Falunrot – how the color of an old Mine become a Symbol of Sweden was
Once the largest copper mine in Europe in Falun, there was the classic red color. The Symbol for Sweden, but only when you wanted to fight poverty in the cities.
The whole world knows the red color of the Swedes paint their wooden houses. Today, there are a whole range of “Sweden-colors”, but the origin is the Falunrot. In the time before modern chemistry it was not so easy to brilliant colors. Many originated from mineral soils that have been specially treated – most of the time they were burned. The Falunrot.
The color is named after its origin, the Falun copper mine in Sweden. It was since 9. Of a century of operated, i.e. since the early middle ages. This was the largest copper mine in Europe, she cared for prosperity in the Region. “In the 17th century. Century came two-thirds of the copper production of the Western world from Falun,” said Johanna Nybelius, archaeologist and Museum educator of the Mine to the “Smithsonian Magazine”. To was “this time, Sweden is one of the great powers of Europe, and everything was paid for with copper from Falun”. However, it seems that the Swedish policy of expansion has resulted in the 30-years war to over-exploitation in the Mine. At the end of the 17th century. Century was exhausted the Mine.
Product from the remnants of the mining industry
Since you came up with the idea with the color. Actually, the base material of the color was a waste product of the Mine. Falunrot is made of Rock fragments and iron-containing ores. If the iron is weathered to iron oxide, you have the basis for the Pigment. The Oxide is washed, then dried and finally burned. First in the oven, the bright red coloring comes from the yellowish Material. The dry Pigment is ground and mixed with water, flour and linseed oil mixed to a spreadable paint.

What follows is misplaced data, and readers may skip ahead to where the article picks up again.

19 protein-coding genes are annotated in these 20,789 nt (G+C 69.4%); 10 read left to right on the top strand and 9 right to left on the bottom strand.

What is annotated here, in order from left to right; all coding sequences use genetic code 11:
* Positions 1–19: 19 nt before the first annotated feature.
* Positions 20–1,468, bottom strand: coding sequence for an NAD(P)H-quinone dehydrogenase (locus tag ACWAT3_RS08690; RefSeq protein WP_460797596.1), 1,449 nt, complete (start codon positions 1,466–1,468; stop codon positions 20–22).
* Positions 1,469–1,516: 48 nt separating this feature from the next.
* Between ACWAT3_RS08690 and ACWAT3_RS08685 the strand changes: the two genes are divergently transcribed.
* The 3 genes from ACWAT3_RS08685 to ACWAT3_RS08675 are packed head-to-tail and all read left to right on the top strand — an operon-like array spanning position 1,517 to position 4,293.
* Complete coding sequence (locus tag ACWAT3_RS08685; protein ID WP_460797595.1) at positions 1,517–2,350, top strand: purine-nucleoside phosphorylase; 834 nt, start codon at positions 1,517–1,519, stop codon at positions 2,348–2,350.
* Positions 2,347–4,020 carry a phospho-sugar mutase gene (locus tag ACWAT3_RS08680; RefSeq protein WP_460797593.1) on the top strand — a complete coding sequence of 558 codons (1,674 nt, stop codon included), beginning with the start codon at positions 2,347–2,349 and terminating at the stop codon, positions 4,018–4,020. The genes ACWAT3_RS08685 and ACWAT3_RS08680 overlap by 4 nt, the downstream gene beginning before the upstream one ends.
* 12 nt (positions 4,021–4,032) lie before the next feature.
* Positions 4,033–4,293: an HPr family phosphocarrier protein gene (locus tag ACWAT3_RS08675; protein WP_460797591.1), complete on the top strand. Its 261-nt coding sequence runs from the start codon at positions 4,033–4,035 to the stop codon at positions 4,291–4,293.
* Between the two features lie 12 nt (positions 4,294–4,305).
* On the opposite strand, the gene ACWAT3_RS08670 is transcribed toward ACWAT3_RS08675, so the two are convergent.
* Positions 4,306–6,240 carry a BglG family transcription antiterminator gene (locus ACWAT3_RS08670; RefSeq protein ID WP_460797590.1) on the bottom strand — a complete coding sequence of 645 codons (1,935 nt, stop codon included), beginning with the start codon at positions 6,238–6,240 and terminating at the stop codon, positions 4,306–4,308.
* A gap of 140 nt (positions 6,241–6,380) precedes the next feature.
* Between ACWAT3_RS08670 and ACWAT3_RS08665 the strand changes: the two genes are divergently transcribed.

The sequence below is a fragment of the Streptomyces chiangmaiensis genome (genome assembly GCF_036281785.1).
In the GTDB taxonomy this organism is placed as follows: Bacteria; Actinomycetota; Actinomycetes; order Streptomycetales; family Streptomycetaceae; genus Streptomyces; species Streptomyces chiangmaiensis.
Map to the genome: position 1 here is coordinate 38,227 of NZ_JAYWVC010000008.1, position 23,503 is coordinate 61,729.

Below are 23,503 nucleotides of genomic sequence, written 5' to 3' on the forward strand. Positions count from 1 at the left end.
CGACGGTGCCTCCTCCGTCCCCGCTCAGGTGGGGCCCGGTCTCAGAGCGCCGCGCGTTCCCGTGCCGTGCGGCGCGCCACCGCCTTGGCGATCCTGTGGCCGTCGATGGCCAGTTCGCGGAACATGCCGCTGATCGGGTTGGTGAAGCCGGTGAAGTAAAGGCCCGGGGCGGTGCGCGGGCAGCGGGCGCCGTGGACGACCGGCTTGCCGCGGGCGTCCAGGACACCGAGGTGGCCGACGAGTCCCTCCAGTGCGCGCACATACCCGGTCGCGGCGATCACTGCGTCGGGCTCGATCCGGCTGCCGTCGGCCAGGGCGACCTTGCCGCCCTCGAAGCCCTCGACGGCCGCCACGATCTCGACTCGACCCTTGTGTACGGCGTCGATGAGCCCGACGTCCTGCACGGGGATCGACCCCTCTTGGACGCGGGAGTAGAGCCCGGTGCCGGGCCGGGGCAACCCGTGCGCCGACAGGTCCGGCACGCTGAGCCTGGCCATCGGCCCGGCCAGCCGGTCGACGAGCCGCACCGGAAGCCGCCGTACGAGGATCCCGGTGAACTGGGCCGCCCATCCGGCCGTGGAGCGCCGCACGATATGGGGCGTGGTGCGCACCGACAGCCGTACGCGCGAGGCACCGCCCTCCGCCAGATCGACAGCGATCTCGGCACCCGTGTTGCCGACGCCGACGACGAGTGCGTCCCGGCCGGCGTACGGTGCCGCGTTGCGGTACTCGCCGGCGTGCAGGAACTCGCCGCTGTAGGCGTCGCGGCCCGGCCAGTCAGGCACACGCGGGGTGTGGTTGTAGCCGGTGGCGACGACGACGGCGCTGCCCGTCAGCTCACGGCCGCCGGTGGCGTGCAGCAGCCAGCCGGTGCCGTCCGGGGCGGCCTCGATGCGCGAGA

Today Falu Rödfärg produced in the Mine is the traditional color . “In the first 200 years, it was not a bright color, because the Ovens were so hot,” said Martin Jansson, the Manager of the operation. Today, you can manufacture thanks to modern Furnaces of different shades of Falunrot. In earlier times, the bright Red was more than enough, because, especially color-intensive, radiant colors were difficult to produce and sought after. In addition, the color is an effective preservative. “The color of iron and copper vitriol” is included, so Nybelius. “Iron is good for the preservation and the copper is a fungicide.” These substances lead to the bodies of the buried miners are rescued mummified from the active time of the Mine today. Compared to modern colors, the Falunrot allows the wood to breathe. “If you are working with a modern plastic paint, you get a truly waterproof layer, and you get problems with mould.”
Own house for the working class
The Red was since the 18th century. Century, popular because it gave a wooden house the appearance of more expensive bricks. But Sweden is embossed with a social housing project. With industrialization and the growing population in the cities of the “social question” of the 19th century, found in Sweden. Century: the Pauperism. In order to address the poverty in the cities and to create better living conditions, was in 1904 passed a law, the loan for the construction of their own houses on the Land provided. Each worker, of the pre-sober, received financial assistance for the construction of a private house. Alcoholism was in Sweden at this time as a great danger to the public health. These houses were mostly painted in Red and the Falunrot to the Swedish color was par excellence.
The traditional color, there are still, however, the waste mineral from the Mine will be limited. 80 to 100 years, it will be enough. Because of the breathing, the color is still interesting. With Falunrot you can cover also weathered rough-sawn wood just. The color is not washing, you will be aging does not cracked and they don’t bursts. There is only one abrasion. This makes it easier to repainting. The old paint needs to be brushed off. The original color is different than you might think, even comparatively cheap.
Source: Smithsonian Magazine; Falu Rödfärg
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